To everything there is a season. The season of beginnings is an energizing elixir of possibility, hope, doubt, energy, fear and wonderment. For students it means mastering new courses, new roles for the music ensemble, stage or athletic team and new, higher expectations. Always we begin again and always with anticipation. In the world of rigorous higher education, as in all of life, one must master the season of beginning in order to have any chance of finishing well.
And after the beginning follows the long season of enduring that brings at last the season of finishing. For Coach Jaime Ramirez and the men’s soccer team, finishing well meant defeating Dixie State University in the final game of the regular season last November 7 to win the Pacific West conference. With that win they became the first FPU team to enter post-season play in the NCAA. They played valiantly and finished well. It changed them and it changed Fresno Pacific. Likewise the swimming and diving team sent its first qualifiers to the NCAA DII nationals. They returned with All-American honors. They returned different people than the ones who left.
For many FPU students April is the season of finishing, when the labor and love of learning comes to fruition in final exams, final projects, final courses and final performances. One especially dramatic performance happened in Chicago.
Erik Leung directs the Symphonic Band, a group of undergraduate musicians whom he intentionally recruited. Together they labored relentlessly but somehow always joyfully from their first rehearsal last September until they boarded the bus to the airport for their flight to Chicago to perform by special invitation in Symphony Hall. The band concluded the concert with a long, extraordinarily demanding and wondrously beautiful piece whose finale left the audience in such stunned silence that it was several strange seconds until they erupted with a standing ovation. It was a once-in-a-lifetime night for all those enormously talented musicians and their director. Through long and hard discipline they conquered their doubts and developed skills once beyond their imagining to reach a goal that had often seemed impossible. They are different people now, able to imagine new and greater visions as stewards of their talents in the kingdom of Jesus Christ. They finished well and it transformed them.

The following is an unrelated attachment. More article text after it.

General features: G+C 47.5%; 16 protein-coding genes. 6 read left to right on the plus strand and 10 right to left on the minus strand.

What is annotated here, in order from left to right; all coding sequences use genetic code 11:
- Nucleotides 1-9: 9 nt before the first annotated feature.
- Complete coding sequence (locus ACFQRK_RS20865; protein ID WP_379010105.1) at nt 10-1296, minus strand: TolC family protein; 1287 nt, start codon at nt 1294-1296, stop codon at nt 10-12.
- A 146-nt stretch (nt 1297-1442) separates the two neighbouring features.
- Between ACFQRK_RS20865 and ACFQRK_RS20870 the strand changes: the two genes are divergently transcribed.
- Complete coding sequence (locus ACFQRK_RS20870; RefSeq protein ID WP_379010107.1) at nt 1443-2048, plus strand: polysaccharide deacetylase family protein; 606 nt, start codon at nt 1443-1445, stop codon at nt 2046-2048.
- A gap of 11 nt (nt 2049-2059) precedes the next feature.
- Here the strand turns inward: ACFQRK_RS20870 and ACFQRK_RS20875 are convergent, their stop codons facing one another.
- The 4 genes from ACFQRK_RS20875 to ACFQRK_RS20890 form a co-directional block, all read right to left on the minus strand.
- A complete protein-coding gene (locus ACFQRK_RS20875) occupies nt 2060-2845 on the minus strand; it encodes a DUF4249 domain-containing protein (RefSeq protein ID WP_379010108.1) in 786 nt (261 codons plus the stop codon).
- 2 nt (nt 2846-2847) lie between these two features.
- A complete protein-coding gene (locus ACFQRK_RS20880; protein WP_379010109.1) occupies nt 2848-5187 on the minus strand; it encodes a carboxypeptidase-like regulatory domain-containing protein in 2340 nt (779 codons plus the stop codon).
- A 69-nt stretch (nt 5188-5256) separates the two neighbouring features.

April is like that. Seminary seniors present the results of their study of challenging biblical issues and solutions to ministry problems. Advanced science students post and explain their research findings, and Alpha Chi scholars present papers at national meetings.
On a Friday night I shut down my office computer and walk to the Special Events Center to join Peggi for the annual Academic Honors Banquet. The top junior and senior students in each undergraduate major share a meal with their family and lead professors, who wear their academic regalia as they present the certificates of merit. Many of these students also excel in athletics or music or serve in other areas of campus, community or local church life. These students have mastered more fully than most what it means to live in the image of an omniscient God, to love God more dearly because of understanding more nearly who he is and who we are in his image. This love allows us all to be better stewards of our relationships with him, with ourselves, with other persons and with his earthly creation. These students endured the rigors and finished well. And in the process they are transformed mentally and spiritually.
Walking back to McDonald Hall to gather from my office what I need for the weekend, I hear from the atrium the rich sounds of a wind ensemble as the Pacific Brass, saxophone quartet and woodwind quintet—playfully named Perfect Fourth and No Strings Attached, respectively—complete their final concert of the season. It is arrestingly beautiful. And then the applause and it is over. They, too, finished well.
And so in spring final exams and papers are turned in, the University String Quartet, the Orchestra, the Concert Choir, Men’s Chorus and Women’s Chorale perform their final concerts; the last song of the amazing production of Little Women musical fades away and the final lines of Shakespeare dart the hearts of everyone present. The final art display comes down, the last out is made, the last race is run, the final song is sung and the final message and prayer of blessing resound in the final chapel of the year.
But not all FPU students are on one of our five campuses. One of our outstanding soccer players, Jorge Chedraui, is in his homeland of Ecuador helping in the rescue and recovery efforts after the massive earthquake there that killed more than 600 persons and left at least 25,000 homeless. It takes courage to volunteer for such dangerous duty, strength to endure long days with little sleep and faith to complete the assignment. So we pray for him to finish well this special service to which God has called him. We pray the lessons learned at Fresno Pacific will help him serve others.
Every student who by God’s grace has the courage to begin, the strength to endure and the determination to finish well at what God calls them to do becomes a different person. They become someone more like Christ, someone in whom and through whom the kingdom of God comes more fully. This transformation by the Spirit of God prepares them to lead and follow well in the work of Christ’s kingdom.